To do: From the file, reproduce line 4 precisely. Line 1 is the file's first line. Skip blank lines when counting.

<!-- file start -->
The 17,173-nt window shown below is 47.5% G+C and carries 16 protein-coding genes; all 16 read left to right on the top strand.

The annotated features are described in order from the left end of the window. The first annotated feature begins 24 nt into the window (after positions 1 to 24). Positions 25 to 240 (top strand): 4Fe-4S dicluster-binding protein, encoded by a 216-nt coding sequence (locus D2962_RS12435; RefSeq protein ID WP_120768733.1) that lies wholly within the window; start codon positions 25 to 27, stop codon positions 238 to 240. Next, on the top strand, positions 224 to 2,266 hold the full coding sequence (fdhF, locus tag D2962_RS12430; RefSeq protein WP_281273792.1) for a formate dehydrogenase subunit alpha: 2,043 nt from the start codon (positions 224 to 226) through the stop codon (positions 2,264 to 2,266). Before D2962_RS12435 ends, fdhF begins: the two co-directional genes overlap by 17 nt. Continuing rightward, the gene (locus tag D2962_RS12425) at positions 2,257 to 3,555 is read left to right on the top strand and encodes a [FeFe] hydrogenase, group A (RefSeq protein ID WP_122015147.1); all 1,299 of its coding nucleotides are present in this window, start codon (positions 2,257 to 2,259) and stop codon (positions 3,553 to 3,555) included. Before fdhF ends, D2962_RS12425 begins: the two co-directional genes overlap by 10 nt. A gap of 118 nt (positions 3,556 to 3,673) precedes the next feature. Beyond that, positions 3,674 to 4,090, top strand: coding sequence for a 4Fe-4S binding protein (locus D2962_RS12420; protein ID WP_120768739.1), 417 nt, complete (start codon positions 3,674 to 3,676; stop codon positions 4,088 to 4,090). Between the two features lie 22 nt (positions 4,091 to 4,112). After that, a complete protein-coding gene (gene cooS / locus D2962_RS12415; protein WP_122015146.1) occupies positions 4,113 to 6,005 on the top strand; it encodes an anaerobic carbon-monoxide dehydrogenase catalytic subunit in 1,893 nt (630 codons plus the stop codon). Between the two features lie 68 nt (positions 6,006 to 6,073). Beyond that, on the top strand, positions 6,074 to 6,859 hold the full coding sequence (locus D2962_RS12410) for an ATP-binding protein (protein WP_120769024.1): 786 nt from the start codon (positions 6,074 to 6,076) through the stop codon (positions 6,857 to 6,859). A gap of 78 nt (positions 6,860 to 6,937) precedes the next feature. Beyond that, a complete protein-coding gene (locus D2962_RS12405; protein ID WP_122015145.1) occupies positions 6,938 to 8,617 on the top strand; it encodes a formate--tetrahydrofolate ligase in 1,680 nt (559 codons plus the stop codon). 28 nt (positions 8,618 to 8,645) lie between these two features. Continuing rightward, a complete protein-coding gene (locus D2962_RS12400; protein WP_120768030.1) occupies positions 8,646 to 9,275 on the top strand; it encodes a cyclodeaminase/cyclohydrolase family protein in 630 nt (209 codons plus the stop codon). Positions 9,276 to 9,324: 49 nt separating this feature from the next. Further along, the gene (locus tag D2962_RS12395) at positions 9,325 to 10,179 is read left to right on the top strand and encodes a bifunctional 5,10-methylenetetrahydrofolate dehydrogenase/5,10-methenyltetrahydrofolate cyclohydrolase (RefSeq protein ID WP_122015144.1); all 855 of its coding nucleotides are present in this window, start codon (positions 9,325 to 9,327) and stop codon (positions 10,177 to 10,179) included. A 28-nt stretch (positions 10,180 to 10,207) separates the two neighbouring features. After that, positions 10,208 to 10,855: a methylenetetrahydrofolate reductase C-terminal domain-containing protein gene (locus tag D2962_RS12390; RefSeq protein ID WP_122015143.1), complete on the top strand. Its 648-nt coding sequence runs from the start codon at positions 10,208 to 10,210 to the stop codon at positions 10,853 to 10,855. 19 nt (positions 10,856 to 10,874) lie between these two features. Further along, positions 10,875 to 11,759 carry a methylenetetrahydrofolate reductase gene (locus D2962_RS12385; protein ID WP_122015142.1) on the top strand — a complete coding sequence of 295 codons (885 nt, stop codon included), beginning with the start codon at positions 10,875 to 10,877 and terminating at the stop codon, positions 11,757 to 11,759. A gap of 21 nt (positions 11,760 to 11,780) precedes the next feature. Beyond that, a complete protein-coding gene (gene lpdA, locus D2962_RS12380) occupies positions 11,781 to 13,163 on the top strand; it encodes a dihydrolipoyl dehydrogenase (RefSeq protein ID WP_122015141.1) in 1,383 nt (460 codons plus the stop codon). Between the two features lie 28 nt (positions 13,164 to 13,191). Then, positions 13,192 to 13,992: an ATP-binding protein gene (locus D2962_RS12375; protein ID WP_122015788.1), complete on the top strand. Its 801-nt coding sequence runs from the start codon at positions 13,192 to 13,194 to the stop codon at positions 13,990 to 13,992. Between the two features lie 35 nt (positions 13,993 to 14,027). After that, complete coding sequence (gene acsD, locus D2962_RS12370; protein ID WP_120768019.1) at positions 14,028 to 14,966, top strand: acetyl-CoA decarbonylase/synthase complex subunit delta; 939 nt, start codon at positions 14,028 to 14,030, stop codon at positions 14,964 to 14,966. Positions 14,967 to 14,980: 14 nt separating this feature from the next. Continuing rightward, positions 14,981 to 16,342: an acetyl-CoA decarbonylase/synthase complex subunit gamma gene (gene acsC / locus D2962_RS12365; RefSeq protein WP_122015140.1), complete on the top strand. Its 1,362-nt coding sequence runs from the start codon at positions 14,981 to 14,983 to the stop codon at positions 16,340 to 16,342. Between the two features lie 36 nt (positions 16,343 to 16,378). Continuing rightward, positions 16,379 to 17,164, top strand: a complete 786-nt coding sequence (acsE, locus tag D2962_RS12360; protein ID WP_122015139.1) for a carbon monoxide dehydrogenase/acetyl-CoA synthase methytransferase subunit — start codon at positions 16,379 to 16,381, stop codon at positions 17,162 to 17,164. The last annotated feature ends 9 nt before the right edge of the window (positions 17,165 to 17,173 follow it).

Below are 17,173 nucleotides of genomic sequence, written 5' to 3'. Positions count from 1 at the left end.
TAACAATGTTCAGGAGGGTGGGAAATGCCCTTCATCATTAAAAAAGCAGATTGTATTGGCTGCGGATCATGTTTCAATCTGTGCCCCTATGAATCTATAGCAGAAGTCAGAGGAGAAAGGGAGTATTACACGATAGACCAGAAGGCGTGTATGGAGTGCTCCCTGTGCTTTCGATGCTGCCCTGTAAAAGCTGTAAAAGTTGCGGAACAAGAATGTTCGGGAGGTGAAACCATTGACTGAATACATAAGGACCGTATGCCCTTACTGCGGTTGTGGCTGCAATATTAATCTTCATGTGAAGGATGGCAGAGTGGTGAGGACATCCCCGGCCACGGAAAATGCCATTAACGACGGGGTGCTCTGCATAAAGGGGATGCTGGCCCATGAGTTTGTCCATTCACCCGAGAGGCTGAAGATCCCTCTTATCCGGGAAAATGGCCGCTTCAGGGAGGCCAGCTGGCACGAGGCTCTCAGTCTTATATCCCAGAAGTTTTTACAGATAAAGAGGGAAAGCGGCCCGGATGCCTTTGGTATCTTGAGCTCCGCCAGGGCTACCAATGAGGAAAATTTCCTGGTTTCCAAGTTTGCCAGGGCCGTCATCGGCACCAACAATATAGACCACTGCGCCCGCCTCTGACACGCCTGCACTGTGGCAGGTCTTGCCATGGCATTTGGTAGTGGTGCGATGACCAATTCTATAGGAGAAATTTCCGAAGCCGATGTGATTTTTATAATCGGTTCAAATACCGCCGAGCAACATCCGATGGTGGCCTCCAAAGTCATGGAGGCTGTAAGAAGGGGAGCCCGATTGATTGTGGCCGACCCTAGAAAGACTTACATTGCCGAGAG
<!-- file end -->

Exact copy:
TAACAATGTTCAGGAGGGTGGGAAATGCCCTTCATCATTAAAAAAGCAGATTGTATTGGCTGCGGATCATGTTTCAATCTGTGCCCCTATGAATCTATAGCAGAAGTCAGAGGAGAAAGGGAGTATTACACGATAGACCAGAAGGCGTGTATGGAGTGCTCCCTGTGCTTTCGATGCTGCCCTGTAAAAGCTGTAAAAGTTGCGGAACAAGAATGTTCGGGAGGTGAAACCATTGACTGAATACATAAGGACCGTATGCCCTTACTGCGGTTGTGGCTGCAATATTAATCTTCATGTGAAGGATGGCAGAGTGGTGAGGACATCCCCGGCCACGGAAAATGCCATTAACGACGGGGTGCTCTGCATAAAGGGGATGCTGGCCCATGAGTTTGTCCATTCACCCGAGAGGCTGAAGATCCCTCTTATCCGGGAAAATGGCCGCTTCAGGGAGGCCAGCTGGCACGAGGCTCTCAGTCTTATATCCCAGAAGTTTTTACAGATAAAGAGGGAAAGCGGCCCGGATGCCTTTGGTATCTTGAGCTCCGCCAGGGCTACCAATGAGGAAAATTTCCTGGTTTCCAAGTTTGCCAGGGCCGTCATCGGCACCAACAATATAGACCACTGCGCCCGCCTCTGACACGCCTGCACTGTGGCAGGTCTTGCCATGGCATTTGGTAGTGGTGCGATGACCAATTCTATAGGAGAAATTTCCGAAGCCGATGTGATTTTTATAATCGGTTCAAATACCGCCGAGCAACATCCGATGGTGGCCTCCAAAGTCATGGAGGCTGTAAGAAGGGGAGCCCGATTGATTGTGGCCGACCCTAGAAAGACTTACATTGCCGAGAG